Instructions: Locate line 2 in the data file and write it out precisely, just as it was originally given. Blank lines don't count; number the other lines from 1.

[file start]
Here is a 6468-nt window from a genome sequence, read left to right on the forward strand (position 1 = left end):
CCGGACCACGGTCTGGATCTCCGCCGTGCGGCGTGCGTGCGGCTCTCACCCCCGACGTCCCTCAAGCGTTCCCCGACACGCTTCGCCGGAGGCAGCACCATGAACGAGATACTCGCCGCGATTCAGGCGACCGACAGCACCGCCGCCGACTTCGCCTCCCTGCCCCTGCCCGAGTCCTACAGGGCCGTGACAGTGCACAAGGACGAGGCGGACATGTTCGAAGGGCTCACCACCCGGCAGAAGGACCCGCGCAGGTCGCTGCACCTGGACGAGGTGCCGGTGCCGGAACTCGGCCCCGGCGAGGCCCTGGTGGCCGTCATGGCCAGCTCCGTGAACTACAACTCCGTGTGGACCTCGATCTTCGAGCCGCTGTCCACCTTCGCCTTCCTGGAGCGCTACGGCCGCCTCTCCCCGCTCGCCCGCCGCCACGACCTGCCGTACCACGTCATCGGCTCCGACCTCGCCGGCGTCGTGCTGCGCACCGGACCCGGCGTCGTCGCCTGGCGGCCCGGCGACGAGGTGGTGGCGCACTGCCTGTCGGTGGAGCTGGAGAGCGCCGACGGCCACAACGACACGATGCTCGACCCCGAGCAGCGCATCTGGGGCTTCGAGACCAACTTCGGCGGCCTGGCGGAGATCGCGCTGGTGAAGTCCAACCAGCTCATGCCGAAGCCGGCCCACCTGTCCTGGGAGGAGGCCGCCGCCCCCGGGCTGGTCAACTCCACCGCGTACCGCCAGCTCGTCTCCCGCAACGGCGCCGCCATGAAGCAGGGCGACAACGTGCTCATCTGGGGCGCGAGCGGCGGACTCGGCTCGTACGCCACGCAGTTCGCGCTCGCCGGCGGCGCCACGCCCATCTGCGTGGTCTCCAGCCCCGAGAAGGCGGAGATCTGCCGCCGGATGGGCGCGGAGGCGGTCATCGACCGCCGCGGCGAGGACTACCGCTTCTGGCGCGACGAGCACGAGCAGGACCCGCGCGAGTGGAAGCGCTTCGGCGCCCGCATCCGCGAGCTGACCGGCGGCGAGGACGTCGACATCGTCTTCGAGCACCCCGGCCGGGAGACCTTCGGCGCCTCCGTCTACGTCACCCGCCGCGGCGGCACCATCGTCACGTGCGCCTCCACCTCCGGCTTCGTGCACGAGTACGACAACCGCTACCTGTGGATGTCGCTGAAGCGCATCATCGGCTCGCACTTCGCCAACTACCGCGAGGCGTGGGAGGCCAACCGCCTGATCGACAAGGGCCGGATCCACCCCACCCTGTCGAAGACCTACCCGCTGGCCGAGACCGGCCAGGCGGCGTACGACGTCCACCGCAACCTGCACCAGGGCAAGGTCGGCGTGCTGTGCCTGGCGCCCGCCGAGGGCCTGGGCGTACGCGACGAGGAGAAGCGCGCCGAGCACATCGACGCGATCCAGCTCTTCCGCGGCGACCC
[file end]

CCGGACCACGGTCTGGATCTCCGCCGTGCGGCGTGCGTGCGGCTCTCACCCCCGACGTCCCTCAAGCGTTCCCCGACACGCTTCGCCGGAGGCAGCACCATGAACGAGATACTCGCCGCGATTCAGGCGACCGACAGCACCGCCGCCGACTTCGCCTCCCTGCCCCTGCCCGAGTCCTACAGGGCCGTGACAGTGCACAAGGACGAGGCGGACATGTTCGAAGGGCTCACCACCCGGCAGAAGGACCCGCGCAGGTCGCTGCACCTGGACGAGGTGCCGGTGCCGGAACTCGGCCCCGGCGAGGCCCTGGTGGCCGTCATGGCCAGCTCCGTGAACTACAACTCCGTGTGGACCTCGATCTTCGAGCCGCTGTCCACCTTCGCCTTCCTGGAGCGCTACGGCCGCCTCTCCCCGCTCGCCCGCCGCCACGACCTGCCGTACCACGTCATCGGCTCCGACCTCGCCGGCGTCGTGCTGCGCACCGGACCCGGCGTCGTCGCCTGGCGGCCCGGCGACGAGGTGGTGGCGCACTGCCTGTCGGTGGAGCTGGAGAGCGCCGACGGCCACAACGACACGATGCTCGACCCCGAGCAGCGCATCTGGGGCTTCGAGACCAACTTCGGCGGCCTGGCGGAGATCGCGCTGGTGAAGTCCAACCAGCTCATGCCGAAGCCGGCCCACCTGTCCTGGGAGGAGGCCGCCGCCCCCGGGCTGGTCAACTCCACCGCGTACCGCCAGCTCGTCTCCCGCAACGGCGCCGCCATGAAGCAGGGCGACAACGTGCTCATCTGGGGCGCGAGCGGCGGACTCGGCTCGTACGCCACGCAGTTCGCGCTCGCCGGCGGCGCCACGCCCATCTGCGTGGTCTCCAGCCCCGAGAAGGCGGAGATCTGCCGCCGGATGGGCGCGGAGGCGGTCATCGACCGCCGCGGCGAGGACTACCGCTTCTGGCGCGACGAGCACGAGCAGGACCCGCGCGAGTGGAAGCGCTTCGGCGCCCGCATCCGCGAGCTGACCGGCGGCGAGGACGTCGACATCGTCTTCGAGCACCCCGGCCGGGAGACCTTCGGCGCCTCCGTCTACGTCACCCGCCGCGGCGGCACCATCGTCACGTGCGCCTCCACCTCCGGCTTCGTGCACGAGTACGACAACCGCTACCTGTGGATGTCGCTGAAGCGCATCATCGGCTCGCACTTCGCCAACTACCGCGAGGCGTGGGAGGCCAACCGCCTGATCGACAAGGGCCGGATCCACCCCACCCTGTCGAAGACCTACCCGCTGGCCGAGACCGGCCAGGCGGCGTACGACGTCCACCGCAACCTGCACCAGGGCAAGGTCGGCGTGCTGTGCCTGGCGCCCGCCGAGGGCCTGGGCGTACGCGACGAGGAGAAGCGCGCCGAGCACATCGACGCGATCCAGCTCTTCCGCGGCGACCC